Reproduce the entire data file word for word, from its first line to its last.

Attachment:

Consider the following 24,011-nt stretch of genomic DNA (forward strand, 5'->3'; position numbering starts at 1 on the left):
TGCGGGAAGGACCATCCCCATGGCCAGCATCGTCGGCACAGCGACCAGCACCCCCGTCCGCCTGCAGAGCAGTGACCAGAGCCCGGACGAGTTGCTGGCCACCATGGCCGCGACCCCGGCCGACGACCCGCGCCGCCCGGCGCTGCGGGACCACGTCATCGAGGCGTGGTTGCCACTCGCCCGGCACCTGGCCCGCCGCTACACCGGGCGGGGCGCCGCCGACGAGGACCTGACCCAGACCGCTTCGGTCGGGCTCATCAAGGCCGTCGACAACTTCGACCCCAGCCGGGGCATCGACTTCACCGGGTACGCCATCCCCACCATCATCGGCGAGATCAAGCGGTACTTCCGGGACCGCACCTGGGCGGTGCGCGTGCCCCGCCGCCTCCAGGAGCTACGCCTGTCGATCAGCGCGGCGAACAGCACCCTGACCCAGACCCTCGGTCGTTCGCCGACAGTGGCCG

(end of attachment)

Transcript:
Consider the following 24,011-nt stretch of genomic DNA (forward strand, 5'->3'; position numbering starts at 1 on the left):
TGCGGGAAGGACCATCCCCATGGCCAGCATCGTCGGCACAGCGACCAGCACCCCCGTCCGCCTGCAGAGCAGTGACCAGAGCCCGGACGAGTTGCTGGCCACCATGGCCGCGACCCCGGCCGACGACCCGCGCCGCCCGGCGCTGCGGGACCACGTCATCGAGGCGTGGTTGCCACTCGCCCGGCACCTGGCCCGCCGCTACACCGGGCGGGGCGCCGCCGACGAGGACCTGACCCAGACCGCTTCGGTCGGGCTCATCAAGGCCGTCGACAACTTCGACCCCAGCCGGGGCATCGACTTCACCGGGTACGCCATCCCCACCATCATCGGCGAGATCAAGCGGTACTTCCGGGACCGCACCTGGGCGGTGCGCGTGCCCCGCCGCCTCCAGGAGCTACGCCTGTCGATCAGCGCGGCGAACAGCACCCTGACCCAGACCCTCGGTCGTTCGCCGACAGTGGCCG